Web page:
Carl Maria von Weber: Clarinet Concerto No. 1 in F Minor, Op. 73, J. 114 (cadenza by Baermann and Busoni) – III. Rondo: Allegretto (Shuhei Isobe, clarinet; Filharmonia Pomorska; Takao Ukigaya, cond.)

Johannes Brahms (1833–1897) was inspired by the clarinettist Richard Mühlfeld, who played with the Meiningen Orchestra. He was a clarinettist with the orchestra from 1879 until his death in 1907. Brahms first wrote a Clarinet Trio (1891) for Mühlfeld and then wrote his Clarinet Quintet (1891). In 1894, he wrote his two sonatas for clarinet and piano, also for Mühlfeld, inventing the genre of clarinet sonata. Brahms captured the ‘autumnal’ mode of the clarinet that seemed to go so well with his own late style.

Johannes Brahms: Clarinet Quintet in B Minor, Op. 115 – I. Allegro (Boris Rener, clarinet; Ludwig Quartet)

The clarinet in the 20th century has been downplayed more than it had been in the 18th and 19th centuries when it was the new instrument that everyone was experimenting with.

One composer who produced an unexpected Clarinet Sonata early in his career was Leonard Bernstein. Shortly after his graduation from the Curtis Institute in conducting, Bernstein attended Serge Koussevitzky’s summer academy at Tanglewood and met the clarinettist David Oppenheim, for whom he wrote this sonata in 1943. It’s filled with a ‘fastidious neoclassicism’ that Bernstein would have learned from his Harvard professor, Paul Hindemith, but there’s much in it that is filled with Bernstein’s own American qualities, such as driving rhythms and melodic lines.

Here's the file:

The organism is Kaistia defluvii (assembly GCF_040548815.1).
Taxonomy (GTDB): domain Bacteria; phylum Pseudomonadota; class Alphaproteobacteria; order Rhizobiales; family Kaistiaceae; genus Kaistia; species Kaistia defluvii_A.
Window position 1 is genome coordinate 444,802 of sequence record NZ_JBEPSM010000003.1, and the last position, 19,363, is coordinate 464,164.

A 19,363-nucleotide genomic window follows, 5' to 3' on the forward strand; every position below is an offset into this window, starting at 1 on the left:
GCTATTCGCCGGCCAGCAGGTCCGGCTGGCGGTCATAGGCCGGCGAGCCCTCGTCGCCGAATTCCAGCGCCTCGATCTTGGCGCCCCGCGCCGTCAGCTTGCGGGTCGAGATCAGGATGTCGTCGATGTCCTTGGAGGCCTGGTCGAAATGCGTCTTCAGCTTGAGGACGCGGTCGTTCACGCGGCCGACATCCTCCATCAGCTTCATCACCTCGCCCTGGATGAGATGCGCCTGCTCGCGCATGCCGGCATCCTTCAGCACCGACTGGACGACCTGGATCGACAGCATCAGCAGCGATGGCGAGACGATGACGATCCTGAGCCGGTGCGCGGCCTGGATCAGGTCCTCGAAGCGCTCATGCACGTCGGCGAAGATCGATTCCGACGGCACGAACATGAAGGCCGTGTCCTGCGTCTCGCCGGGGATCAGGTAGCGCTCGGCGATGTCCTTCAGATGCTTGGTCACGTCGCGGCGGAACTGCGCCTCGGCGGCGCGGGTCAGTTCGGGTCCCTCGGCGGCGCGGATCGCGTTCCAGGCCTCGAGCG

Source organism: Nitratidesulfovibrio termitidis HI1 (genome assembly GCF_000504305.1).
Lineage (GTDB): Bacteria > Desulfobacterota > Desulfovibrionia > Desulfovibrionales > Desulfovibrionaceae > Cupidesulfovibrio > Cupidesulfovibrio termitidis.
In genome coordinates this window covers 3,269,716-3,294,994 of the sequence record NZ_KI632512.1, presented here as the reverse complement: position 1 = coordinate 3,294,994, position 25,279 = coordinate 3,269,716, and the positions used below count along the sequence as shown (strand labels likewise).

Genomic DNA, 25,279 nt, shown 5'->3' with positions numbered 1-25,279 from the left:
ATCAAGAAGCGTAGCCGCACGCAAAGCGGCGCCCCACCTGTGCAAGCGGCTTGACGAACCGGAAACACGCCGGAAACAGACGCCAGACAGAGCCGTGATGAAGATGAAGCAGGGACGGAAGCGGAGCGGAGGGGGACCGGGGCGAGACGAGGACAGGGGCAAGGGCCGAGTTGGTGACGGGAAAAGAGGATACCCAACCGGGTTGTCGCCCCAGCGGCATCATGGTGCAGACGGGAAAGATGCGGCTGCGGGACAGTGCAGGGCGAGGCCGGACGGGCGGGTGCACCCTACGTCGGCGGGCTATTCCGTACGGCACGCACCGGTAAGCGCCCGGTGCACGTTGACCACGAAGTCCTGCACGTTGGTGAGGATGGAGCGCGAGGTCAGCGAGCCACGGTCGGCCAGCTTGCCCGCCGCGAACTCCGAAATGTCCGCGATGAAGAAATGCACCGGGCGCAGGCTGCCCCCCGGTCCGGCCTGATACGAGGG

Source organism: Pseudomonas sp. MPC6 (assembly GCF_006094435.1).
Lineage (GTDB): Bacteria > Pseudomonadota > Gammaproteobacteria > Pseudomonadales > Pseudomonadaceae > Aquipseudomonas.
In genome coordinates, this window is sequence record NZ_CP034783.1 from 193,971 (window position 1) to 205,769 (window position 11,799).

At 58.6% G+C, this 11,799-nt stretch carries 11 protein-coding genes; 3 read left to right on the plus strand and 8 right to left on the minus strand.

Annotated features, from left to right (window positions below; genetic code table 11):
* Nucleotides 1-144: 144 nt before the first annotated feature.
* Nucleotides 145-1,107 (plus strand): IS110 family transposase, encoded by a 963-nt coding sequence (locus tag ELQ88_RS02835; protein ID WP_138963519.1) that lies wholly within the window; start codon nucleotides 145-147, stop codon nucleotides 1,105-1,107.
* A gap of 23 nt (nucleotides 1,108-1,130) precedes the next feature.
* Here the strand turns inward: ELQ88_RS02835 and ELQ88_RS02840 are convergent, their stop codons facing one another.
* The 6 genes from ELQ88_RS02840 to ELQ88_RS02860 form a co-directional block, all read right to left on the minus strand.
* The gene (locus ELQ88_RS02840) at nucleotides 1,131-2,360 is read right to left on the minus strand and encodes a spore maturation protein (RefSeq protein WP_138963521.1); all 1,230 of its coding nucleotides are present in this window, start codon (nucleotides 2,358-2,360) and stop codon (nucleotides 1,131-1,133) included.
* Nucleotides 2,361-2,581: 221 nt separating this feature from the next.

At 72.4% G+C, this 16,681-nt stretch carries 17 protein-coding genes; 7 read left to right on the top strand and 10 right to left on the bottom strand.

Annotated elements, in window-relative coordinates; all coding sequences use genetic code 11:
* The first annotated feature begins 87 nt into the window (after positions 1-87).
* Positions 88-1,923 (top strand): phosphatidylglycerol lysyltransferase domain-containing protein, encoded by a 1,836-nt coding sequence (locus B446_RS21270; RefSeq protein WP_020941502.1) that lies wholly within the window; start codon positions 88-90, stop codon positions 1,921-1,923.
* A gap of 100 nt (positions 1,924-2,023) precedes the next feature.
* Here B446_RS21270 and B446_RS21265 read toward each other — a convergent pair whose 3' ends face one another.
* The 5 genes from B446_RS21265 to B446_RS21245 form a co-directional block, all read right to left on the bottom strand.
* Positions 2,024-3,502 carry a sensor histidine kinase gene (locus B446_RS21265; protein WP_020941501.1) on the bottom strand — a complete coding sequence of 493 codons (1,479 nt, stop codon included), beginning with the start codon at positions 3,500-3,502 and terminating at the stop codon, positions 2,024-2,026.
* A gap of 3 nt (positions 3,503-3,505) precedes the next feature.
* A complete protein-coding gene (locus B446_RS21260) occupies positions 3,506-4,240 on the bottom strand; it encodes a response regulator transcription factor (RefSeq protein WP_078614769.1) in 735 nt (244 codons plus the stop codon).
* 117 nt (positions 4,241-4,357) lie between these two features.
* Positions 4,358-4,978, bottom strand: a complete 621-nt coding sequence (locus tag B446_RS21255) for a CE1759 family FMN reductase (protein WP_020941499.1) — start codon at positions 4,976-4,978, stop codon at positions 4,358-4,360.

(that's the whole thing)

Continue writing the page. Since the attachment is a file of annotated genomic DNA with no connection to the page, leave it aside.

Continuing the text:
Leonard Bernstein: Clarinet Sonata – I. Grazioso (Emma Johnson, clarinet; John Lenehan, piano)

Aaron Copland’s 1947 Clarinet Concerto was commissioned by Benny Goodman. The jazz leader had been experimenting with commissioning works from modern composers, and Copland’s contribution has proved to be enduring. It takes its cues from both classical writing, modern music styles, and jazz, ending, most notably, with a clarinet glissando not unlike the familiar one from Gershwin’s Rhapsody in Blue.

Aaron Copland: Concerto for Clarinet and Orchestra (Laura Ardan, clarient; Nashville Chamber Orchestra; Paul Gambill, cond.)

With the rise of jazz in the 1940s, the clarinet moved from the classical genre over to popular music, being an important instrument in styles including both jazz and Dixieland, the New Orleans’ style of melody and following improvisation. Writing for the clarinet as a solo instrument fell away (although it has never vanished) as its musical life expanded.